Friday, 19 July 2019

Cattle Rustling

Caesar and I played 'The Pikeman's Lament' last night, using my Great Northern War figures. Virtually everything about the game was at least partly randomised; I generated some tables with possible unit types, another for terrain and, after determining forces we randomly determined a scenario as well. I'll put the force determination table in another post, partially because I might want to use them again and, at the moment, they are scribbled on a piece of paper.

We played on a 3' x 3' board and halved distances - this was to keep everything in line with the units' footprints. Caesar's cloth is 4' x 4', so a large river and some rocky hills were used to mark the edges of the actual play area.

I took the Swedes, and ended up with a force consisting of three Raw Shot and three Gallopers. They ended up as the attacker in a mission that saw them having to transport rustled cattle (the yellow counters) from one side of the table to the other.

Caesar's Russians started with a small blocking force on table, and the rest of his troops coming on from the sides along the Swedes' escape route. It was entirely made up of infantry - on table he had his officer leading a unit of Raw Shot and some Raw Pike. Off-table were four more units of Raw Shot and a fearsome Forlorn Hope (representing some grenadiers).

Units driving cattle are limited in speed and can't initiate charges, so the job was given to my shot units, who are already slow and wouldn't be charging anyway. They plodded forward, and opened fire on the Russian pikes to little effect.

Caesar got his blocking force into a reasonable position to slow my troops, but then failed his activation roll to start bringing the rest of his troops onto the table. I swung my cavalry flanks around to strike at the Russians in the centre and clear a path for my shot to escape.

Russian reinforcements began to appear. Unfortunately the grenadiers appeared just long enough disappear when a random even saw them ordered elsewhere.

The Swedish cavalry charged, taking on the Russian leader's shot unit. It took casualties and fell back in good order. But the cavalry's follow-up saw both units break. This was bad for me, since I was relying on my cavalry to screen my shot, but worse for Caesar who now found his force leaderless.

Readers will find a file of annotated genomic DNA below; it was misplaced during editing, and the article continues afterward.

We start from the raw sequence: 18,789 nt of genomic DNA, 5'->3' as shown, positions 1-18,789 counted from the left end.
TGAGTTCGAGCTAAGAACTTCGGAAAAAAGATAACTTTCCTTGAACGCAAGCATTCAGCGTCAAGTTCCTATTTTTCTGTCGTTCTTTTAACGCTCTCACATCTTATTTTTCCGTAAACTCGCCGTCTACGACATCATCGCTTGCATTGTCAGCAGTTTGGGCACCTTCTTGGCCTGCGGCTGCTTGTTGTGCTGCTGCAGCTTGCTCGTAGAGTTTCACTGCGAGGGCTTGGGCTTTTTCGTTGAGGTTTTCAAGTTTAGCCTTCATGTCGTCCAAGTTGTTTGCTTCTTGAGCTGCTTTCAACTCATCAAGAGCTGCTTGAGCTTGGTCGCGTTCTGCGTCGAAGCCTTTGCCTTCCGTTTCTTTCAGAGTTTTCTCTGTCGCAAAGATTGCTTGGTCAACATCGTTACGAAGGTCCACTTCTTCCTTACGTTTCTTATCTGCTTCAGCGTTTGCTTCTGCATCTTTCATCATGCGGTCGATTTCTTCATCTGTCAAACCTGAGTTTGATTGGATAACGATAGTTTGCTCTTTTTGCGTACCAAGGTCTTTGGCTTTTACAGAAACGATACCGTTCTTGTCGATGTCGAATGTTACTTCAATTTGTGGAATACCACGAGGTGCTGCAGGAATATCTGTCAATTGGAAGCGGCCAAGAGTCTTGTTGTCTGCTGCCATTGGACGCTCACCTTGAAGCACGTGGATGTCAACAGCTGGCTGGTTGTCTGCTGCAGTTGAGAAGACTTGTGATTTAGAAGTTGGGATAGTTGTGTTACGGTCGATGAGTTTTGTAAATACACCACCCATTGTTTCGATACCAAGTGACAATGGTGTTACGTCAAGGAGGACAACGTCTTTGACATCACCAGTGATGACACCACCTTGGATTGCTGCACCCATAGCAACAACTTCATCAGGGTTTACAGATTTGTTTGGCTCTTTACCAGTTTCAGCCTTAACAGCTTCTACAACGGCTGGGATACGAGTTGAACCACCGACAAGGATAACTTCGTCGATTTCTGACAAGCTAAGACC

His pike now came under attack as well but pike are made of sterner stuff than shot in these rules, and they held out for a couple of turns.

They were under considerable pressure from the majority of the Swedish force, though, and eventually broke.

The Swedes took a few turns to reorganise themselves and disentangle their units so they could continue their move across the table. This was, in part, due to their ageing leader having a desperate desire to close with the nearest enemy units and try to bring them to combat despite what his advisers said (I rolled the 'advance on nearest enemy' random event twice, although in one case it actually had me move pretty much in the direction I wanted to go anyway).

The Russians were making heavy weather of moving up to intercept the Swedes. This was due in part to a terrible set of morale rolls caused by the loss of the pike unit, which saw a couple of groups of shot waver and hesitate for a turn.

And things got worse for the Russians - the Swedes got reinforcements! This fresh cavalry unit never got into the fight, but certainly did a lot to dampen the Russian's enthusiasm for a continued pursuit.

All credit to Caesar; with everything going pear-shaped for his force, he kept up the pursuit for as long as he could. The Swedes were angling away from them, and moving their surviving horse to act as a screen.

Even their officer felt he'd had enough for one day and was looking forward to a beef stew.

A hero rose from the Russian ranks and began urging his fellows soldiers forward.

But it wasn't enough. The Swedish officer decided that going home without giving his companions chance to fire their muskets was a bit unfair, so he halted and allowed them one volley at their pursuers. The Russians took a few hits and decided to run.

At that point Caesar decided that call off the pursuit. He was down to two shot units, one a bit shaky already, and stood next to no chance of catching the Swedes or indeed completing any of his side-missions, both of which involved destroying Swedish units.

This game was stupidly fun - maybe more so for me than for Caesar - with the random elements of the system really coming to the fore. To be honest an all-infantry blocking force was always going to have a hard time, but there we identified a number of ways it could have stopped the Swedes had their morale and ability to respond to orders been better. Possibly including the company's officer as part of the initial on-table blocking force might not have been the best of plans either, as his loss really didn't help the Russian's plans at all.


  1. Fun! I love the Pikeman's Lament - always produces a fun game with lots of back and forth!

  2. Great report Kaptain. That's pretty much exactly how it happened and why the Swedes actually invented beef stroganoff.

    In hindsight, putting my commander with the off-table reserves would have been better. Well done in keeping the pressure up on his shot unit, because forcing a morale check on everything when it broke was pivotal to the outcome of the battle.

    It's the strength of a good set of rules that I had a fun time even when I was getting slaughtered! I will happily play more Pikeman's Lament, hopefully giving a better account of myself next time. Long live Peter the Great!



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